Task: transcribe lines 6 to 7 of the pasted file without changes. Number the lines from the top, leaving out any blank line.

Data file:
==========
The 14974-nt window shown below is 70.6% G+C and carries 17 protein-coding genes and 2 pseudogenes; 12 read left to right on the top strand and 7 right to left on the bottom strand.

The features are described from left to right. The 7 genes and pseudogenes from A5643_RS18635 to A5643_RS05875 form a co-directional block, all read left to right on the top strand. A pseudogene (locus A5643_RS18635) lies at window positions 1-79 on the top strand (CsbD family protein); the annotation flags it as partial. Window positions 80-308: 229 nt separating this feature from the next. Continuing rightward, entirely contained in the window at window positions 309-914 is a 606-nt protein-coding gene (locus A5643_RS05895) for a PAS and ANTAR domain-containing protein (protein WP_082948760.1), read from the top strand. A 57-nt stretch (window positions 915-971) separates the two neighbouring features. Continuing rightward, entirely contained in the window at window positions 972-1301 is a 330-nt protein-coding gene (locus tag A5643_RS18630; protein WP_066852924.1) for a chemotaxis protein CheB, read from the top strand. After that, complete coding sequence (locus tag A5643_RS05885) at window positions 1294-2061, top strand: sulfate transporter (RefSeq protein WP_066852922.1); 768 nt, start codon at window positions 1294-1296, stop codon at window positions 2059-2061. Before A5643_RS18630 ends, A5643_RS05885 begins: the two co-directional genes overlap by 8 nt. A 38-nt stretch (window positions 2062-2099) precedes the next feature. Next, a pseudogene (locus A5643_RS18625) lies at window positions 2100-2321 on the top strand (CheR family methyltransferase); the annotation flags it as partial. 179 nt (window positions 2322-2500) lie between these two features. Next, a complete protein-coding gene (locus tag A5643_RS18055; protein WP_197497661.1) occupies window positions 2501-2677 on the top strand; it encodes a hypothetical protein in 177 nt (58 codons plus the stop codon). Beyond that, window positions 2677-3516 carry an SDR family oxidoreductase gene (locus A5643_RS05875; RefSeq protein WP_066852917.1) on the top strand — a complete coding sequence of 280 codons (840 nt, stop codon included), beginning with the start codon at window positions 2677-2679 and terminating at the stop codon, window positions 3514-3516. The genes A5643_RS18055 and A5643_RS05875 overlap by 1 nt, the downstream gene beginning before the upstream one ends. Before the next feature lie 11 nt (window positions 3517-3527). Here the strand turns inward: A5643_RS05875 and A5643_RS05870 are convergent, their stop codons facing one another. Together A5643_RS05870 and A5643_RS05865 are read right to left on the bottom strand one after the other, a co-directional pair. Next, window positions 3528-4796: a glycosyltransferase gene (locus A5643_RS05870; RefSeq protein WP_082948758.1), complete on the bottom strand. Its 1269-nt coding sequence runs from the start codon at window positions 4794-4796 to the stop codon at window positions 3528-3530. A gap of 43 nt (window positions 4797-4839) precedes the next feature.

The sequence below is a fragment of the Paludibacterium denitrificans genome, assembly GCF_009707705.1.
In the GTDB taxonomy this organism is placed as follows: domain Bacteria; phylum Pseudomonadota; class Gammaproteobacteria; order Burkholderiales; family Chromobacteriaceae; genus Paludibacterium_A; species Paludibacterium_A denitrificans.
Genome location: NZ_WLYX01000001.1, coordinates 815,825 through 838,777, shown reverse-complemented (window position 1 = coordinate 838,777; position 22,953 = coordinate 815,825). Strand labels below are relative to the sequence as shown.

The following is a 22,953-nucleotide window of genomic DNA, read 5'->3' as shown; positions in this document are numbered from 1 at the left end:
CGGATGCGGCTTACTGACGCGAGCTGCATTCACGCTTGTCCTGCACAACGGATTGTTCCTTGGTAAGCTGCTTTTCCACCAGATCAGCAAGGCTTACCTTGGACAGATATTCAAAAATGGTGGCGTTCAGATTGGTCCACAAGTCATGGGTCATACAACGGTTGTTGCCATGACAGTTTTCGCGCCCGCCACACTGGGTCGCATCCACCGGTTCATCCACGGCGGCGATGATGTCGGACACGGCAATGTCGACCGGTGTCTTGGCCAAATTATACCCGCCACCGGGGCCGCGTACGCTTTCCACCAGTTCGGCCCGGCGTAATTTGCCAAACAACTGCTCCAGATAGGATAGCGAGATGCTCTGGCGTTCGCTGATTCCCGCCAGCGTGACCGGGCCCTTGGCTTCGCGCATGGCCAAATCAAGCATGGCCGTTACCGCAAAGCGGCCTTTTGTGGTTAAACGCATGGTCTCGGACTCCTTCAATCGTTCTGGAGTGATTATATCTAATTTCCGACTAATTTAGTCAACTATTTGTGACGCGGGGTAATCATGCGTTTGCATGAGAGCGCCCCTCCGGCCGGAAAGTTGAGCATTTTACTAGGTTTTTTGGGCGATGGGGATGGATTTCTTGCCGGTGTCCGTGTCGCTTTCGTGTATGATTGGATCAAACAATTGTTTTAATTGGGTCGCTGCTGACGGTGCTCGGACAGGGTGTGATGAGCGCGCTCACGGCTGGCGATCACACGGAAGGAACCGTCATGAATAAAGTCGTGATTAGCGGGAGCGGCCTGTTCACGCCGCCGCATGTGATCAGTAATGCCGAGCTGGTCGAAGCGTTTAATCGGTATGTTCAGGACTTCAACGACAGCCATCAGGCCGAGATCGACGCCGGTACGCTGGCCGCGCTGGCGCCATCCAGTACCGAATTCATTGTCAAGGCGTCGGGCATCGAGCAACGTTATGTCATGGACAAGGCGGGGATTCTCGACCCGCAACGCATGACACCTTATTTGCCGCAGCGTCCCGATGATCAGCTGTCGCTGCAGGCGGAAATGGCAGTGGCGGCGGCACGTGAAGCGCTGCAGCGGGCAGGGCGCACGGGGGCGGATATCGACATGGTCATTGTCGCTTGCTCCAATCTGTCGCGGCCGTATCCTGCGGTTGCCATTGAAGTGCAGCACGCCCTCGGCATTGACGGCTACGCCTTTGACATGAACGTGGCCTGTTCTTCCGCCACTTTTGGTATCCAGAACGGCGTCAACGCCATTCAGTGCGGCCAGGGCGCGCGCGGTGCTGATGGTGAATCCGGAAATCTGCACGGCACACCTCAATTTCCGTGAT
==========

The following is a 22,953-nucleotide window of genomic DNA, read 5'->3' as shown; positions in this document are numbered from 1 at the left end:
CGGATGCGGCTTACTGACGCGAGCTGCATTCACGCTTGTCCTGCACAACGGATTGTTCCTTGGTAAGCTGCTTTTCCACCAGATCAGCAAGGCTTACCTTGGACAGATATTCAAAAATGGTGGCGTTCAGATTGGTCCACAAGTCATGGGTCATACAACGGTTGTTGCCATGACAGTTTTCGCGCCCGCCACACTGGGTCGCATCCACCGGTTCATCCACGGCGGCGATGATGTCGGACACGGCAATGTCGACCGGTGTCTTGGCCAAATTATACCCGCCACCGGGGCCGCGTACGCTTTCCACCAGTTCGGCCCGGCGTAATTTGCCAAACAACTGCTCCAGATAGGATAGCGAGATGCTCTGGCGTTCGCTGATTCCCGCCAGCGTGACCGGGCCCTTGGCTTCGCGCATGGCCAAATCAAGCATGGCCGTTACCGCAAAGCGGCCTTTTGTGGTTAAACGCATGGTCTCGGACTCCTTCAATCGTTCTGGAGTGATTATATCTAATTTCCGACTAATTTAGTCAACTATTTGTGACGCGGGGTAATCATGCGTTTGCATGAGAGCGCCCCTCCGGCCGGAAAGTTGAGCATTTTACTAGGTTTTTTGGGCGATGGGGATGGATTTCTTGCCGGTGTCCGTGTCGCTTTCGTGTATGATTGGATCAAACAATTGTTTTAATTGGGTCGCTGCTGACGGTGCTCGGACAGGGTGTGATGAGCGCGCTCACGGCTGGCGATCACACGGAAGGAACCGTCATGAATAAAGTCGTGATTAGCGGGAGCGGCCTGTTCACGCCGCCGCATGTGATCAGTAATGCCGAGCTGGTCGAAGCGTTTAATCGGTATGTTCAGGACTTCAACGACAGCCATCAGGCCGAGATCGACGCCGGTACGCTGGCCGCGCTGGCGCCATCCAGTACCGAATTCATTGTCAAGGCGTCGGGCATCGAGCAACGTTATGTCATGGACAAGGCGGGGATTCTCGACCCGCAACGCATGACACCTTATTTGCCGCAGCGTCCCGATGATCAGCTGTCGCTGCAGGCGGAAATGGCAGTGGCGGCGGCACGTGAAGCGCTGCAGCGGGCAGGGCGCACGGGGGCGGATATCGACATGGTCATTGTCGCTTGCTCCAATCTGTCGCGGCCGTATCCTGCGGTTGCCATTGAAGTGCAGCACGCCCTCGGCATTGACGGCTACGCCTTTGACATGAACGTGGCCTGTTCTTCCGCCACTTTTGGTATCCAGAACGGCGTCAACGCCATTCAGTGCGGCCAGGGCGCGCGCGGTGCTGATGGTGAATCCGGAAATCTGCACGGCACACCTCAATTTCCGTGAT